Birth 4000-4500 g or greater than 90%

Birth weight is an
essential indicator for assessing child health in terms of early exposure to morbidity
and mortality in young children. Described as a newborn with an excessive birth
weight, fetal macrosomia has become one of the major public health concern because
of its increased risks for both mothers and infants 12.The neonate is considered to be
macrosomic when its birth weight is greater than 4000-4500 g or greater than
90% for gestational age 34. Thus, measuring the birth weight soon
after delivery can
be a fundamental tool for the diagnosis of the fetal macrosomia 5.

delivery, protracted labor, labor augmentation with oxytocin, and postpartum
hemorrhage, infection, 3rd- and 4th-degree perineal tears, thromboembolic
events are well-known risks that macrosomic newborn poses to the mother 67. Whilst birth trauma (shoulder
dystocia, brachial plexus injury, skeletal injuries), prenatal asphyxia,
hypoglycemia, fetal death as well as increased risks of developing hypertension,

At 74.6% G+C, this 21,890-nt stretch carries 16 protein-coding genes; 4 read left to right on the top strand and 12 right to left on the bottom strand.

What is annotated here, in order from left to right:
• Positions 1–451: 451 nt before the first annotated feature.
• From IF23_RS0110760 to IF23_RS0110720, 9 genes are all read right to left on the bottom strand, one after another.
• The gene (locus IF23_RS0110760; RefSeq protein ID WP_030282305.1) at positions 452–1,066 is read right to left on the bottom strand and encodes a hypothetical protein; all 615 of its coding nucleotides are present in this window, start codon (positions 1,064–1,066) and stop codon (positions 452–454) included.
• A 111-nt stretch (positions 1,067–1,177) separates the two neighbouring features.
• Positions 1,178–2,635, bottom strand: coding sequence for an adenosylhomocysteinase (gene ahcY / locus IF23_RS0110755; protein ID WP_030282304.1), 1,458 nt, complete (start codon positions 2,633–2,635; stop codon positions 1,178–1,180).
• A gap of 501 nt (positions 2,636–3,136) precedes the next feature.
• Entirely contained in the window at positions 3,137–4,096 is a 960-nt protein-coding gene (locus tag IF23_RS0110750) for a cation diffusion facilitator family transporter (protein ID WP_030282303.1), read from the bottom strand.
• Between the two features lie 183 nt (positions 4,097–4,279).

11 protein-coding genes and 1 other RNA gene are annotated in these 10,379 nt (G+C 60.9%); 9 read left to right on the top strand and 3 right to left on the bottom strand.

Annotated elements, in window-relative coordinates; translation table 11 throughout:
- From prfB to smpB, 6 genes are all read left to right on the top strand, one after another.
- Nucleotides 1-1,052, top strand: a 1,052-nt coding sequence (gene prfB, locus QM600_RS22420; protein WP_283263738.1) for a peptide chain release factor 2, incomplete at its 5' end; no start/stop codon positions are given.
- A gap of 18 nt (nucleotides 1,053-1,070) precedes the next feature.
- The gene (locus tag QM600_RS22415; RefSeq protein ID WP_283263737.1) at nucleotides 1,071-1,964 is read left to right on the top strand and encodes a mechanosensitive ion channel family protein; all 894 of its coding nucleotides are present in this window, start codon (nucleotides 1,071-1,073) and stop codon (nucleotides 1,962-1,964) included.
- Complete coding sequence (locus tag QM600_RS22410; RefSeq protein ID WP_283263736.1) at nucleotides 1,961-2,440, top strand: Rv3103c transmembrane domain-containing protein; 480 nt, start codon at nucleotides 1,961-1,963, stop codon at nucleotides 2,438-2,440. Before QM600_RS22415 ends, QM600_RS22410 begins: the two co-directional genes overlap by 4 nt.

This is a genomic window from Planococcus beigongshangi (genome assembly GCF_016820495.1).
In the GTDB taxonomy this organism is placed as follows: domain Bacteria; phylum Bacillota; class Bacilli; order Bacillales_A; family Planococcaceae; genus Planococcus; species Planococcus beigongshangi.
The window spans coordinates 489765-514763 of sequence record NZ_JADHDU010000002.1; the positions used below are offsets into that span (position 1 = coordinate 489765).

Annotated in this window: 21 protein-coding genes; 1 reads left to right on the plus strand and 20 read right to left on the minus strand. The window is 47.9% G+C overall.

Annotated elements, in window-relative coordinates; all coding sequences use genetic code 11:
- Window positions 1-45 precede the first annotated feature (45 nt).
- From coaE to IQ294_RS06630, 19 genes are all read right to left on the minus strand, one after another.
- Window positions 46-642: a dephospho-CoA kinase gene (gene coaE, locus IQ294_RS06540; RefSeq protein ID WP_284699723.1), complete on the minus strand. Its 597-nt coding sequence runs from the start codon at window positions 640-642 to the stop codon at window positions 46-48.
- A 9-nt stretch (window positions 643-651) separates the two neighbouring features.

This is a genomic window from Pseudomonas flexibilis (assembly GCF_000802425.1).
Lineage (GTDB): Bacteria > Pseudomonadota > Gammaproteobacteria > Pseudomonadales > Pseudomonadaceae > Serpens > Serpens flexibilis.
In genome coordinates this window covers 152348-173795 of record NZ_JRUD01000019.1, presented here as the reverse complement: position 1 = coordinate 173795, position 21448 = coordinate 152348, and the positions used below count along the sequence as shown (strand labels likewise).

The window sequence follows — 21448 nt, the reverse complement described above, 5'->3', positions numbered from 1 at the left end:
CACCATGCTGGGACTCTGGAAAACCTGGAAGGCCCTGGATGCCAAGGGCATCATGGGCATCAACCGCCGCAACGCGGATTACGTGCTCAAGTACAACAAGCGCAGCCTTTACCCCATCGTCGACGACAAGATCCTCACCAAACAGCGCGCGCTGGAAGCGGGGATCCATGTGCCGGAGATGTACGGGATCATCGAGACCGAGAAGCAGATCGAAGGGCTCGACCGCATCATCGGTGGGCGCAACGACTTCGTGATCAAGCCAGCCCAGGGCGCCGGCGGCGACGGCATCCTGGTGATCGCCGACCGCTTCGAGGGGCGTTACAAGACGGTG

obesity, and type 2 diabetes later in life, are the risks of macrosomia in
infants 3. Several studies have identified potential
risk factors related to the causation of macrosomia. The risk factors
include high pre-pregnancy Body Mass Index (BMI), excessive weight gain during
pregnancy, gestational diabetes and fasting blood glucose, multiparty, male
sex, parental height, and prolonged gestation 38.

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A broad understanding of the underlying risk
factors is essential to inform well-designed preventive and management efforts.
In Malawi, most efforts have been concentrated on under-nutrition as well as
low birthweight in children under the age five. However, fetal macrosomia has
received no attention despite its detrimental effects on childhood health
outcomes. According to the Malawi Demographic and Health Survey (MDHS), Four
percent of births are reported as very small, 12% as smaller than average, and
83% as average as or larger than average 9. Thus, we aimed to investigate the factors
associated with fetal macrosomia